Through her work with the Rural LISC’s Digital Equity programming, Elizabeth seeks to address these issues by supporting the deployment of programs to rural community-based nonprofits across the nation. She will also support the training of Digital Navigators within Rural LISC-supported cohorts by creating meeting agendas, providing technical assistance, and collecting and managing data. All in all, Elizabeth is motivated by the power of broadband access to connect communities, saying that “it can be a mechanism for economic opportunity which is an exciting way to tackle some economic justice issues throughout Ohio and nationwide.”

Maddie Long

A graduate of the University of Central Arkansas, Maddie Long will continue her longstanding commitment to volunteer and nonprofit work through becoming an American Connection Corps fellow. She’s been tapped as the Director of Digital Equity in the Little Rock Mayor’s Office, where, she explains, she’ll “be working with the community and local governments to bridge gaps in access to the internet throughout the city.”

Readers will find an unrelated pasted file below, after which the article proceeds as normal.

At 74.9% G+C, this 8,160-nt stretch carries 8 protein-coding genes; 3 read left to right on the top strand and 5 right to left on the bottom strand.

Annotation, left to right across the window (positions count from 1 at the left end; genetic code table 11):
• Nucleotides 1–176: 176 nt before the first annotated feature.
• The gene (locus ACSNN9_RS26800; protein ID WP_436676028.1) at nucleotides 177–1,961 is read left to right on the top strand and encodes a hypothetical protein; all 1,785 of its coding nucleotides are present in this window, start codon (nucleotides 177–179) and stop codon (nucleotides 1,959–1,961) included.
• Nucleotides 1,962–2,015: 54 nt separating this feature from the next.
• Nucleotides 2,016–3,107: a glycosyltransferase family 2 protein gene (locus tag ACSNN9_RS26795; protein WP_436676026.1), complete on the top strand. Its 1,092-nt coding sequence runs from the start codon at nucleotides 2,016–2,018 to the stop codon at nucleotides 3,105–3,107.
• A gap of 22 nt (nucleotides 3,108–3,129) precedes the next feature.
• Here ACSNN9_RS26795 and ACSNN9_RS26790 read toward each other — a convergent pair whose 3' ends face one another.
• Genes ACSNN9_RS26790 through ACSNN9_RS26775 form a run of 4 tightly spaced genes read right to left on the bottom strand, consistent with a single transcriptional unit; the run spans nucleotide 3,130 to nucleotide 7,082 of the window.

With the mayor’s office, Maddie will build upon the work already in progress to increase internet access, which has been especially important during the COVID-19 pandemic as many were forced to work and learn from home. She’s proud of what has already been done to connect the people of Little Rock, including “creating hotspots in local parks and helping families access work from home and online schooling solutions.”

Maddie has a passion for place-based community engagement and learning, and is looking forward to working on digital literacy initiatives in Little Rock and responding to community needs. “I am excited about the range and nature of this work,” she says, “so that the residents of Little Rock may better pursue educational opportunities, economic empowerment, and civic engagement available through digital means.”